The Mudaraba contract is essentially a contract partnership in Islamic Finance, the Prophet (PBUH) forbid riba or interest, and for that reason the provision of capital for borrowers is generally not performed as a function of debt, but rather as a function of an equity investment.
In this way a Mudaraba relationship can exist with a depositor, but instead of getting interest the Islamic finance institution will invest it on their behalf. However, unlike western banking accounts, a Mudaraba account does not have capital protection as it would be in breach of the profit and loss sharing rule of sharia’a compliant finance. That is a big downside when you compare it to conventional banking.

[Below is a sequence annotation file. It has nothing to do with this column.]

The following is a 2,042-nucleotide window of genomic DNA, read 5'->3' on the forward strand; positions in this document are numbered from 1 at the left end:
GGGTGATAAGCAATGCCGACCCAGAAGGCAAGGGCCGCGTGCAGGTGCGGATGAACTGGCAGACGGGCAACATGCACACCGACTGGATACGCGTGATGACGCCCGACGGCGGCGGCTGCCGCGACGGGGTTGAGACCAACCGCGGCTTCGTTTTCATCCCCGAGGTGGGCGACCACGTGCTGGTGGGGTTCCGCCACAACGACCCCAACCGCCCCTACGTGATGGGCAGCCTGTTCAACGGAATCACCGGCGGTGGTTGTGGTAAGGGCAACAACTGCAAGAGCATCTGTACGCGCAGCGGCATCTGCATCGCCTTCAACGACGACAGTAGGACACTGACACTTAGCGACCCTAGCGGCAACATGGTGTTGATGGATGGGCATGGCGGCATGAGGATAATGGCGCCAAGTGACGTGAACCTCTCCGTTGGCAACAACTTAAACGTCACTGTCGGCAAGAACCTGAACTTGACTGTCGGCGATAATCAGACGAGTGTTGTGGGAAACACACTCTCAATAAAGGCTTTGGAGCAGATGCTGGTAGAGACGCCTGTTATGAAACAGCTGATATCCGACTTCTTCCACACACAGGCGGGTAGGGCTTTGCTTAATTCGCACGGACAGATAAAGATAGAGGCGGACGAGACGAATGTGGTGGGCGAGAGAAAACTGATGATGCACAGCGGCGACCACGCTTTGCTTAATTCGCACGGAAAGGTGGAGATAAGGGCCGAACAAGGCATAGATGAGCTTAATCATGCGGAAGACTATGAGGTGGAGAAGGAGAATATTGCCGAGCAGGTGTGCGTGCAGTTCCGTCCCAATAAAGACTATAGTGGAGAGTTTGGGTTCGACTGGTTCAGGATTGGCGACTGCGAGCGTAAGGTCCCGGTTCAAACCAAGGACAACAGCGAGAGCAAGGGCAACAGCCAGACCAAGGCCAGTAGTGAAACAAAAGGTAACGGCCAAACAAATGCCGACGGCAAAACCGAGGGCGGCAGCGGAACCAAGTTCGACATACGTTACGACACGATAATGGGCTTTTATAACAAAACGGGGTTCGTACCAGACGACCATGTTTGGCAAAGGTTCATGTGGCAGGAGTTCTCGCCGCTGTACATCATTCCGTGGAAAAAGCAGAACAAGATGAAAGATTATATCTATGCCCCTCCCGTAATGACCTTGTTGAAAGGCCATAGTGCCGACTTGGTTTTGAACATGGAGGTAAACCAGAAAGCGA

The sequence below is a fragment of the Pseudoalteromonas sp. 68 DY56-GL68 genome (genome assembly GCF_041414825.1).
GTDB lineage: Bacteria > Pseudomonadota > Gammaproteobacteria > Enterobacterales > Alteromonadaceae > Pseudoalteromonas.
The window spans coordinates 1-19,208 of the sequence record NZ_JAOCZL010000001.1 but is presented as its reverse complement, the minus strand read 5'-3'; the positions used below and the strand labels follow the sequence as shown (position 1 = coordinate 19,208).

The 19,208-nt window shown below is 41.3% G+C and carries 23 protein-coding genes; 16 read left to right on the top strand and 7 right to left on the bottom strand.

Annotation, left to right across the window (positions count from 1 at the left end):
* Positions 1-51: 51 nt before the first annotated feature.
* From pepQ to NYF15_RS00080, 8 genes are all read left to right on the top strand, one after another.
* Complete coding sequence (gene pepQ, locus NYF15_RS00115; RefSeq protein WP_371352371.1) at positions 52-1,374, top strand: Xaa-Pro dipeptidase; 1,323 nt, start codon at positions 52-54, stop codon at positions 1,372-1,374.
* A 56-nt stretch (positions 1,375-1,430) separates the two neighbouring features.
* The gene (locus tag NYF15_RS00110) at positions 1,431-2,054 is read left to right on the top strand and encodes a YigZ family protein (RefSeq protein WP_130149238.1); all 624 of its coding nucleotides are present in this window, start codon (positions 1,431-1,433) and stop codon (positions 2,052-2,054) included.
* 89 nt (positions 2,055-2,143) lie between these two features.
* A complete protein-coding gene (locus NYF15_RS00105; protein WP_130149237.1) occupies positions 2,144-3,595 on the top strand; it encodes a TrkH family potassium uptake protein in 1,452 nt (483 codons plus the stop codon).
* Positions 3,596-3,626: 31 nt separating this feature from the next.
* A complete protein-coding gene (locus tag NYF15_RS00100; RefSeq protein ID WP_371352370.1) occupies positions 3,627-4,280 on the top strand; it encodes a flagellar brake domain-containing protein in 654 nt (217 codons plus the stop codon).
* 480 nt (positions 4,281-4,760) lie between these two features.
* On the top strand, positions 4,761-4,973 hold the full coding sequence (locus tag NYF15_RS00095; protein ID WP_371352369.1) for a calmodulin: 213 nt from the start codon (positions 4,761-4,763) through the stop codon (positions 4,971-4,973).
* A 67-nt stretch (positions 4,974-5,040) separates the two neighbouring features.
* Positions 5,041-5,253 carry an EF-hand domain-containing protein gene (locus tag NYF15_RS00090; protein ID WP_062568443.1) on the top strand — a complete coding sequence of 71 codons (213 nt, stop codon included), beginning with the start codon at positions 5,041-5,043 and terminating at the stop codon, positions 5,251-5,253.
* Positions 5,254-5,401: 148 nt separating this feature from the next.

This brand of deposit account is interesting because it has no guarantee, and yet people willingly sign up to it because it is handled in a responsible manner, shareholder funds are combined with depositor funds to make investments, and these are not securitized or sold on which encourage the probity and diligent underwriting of the investment. Conventional banking could learn a great deal from this.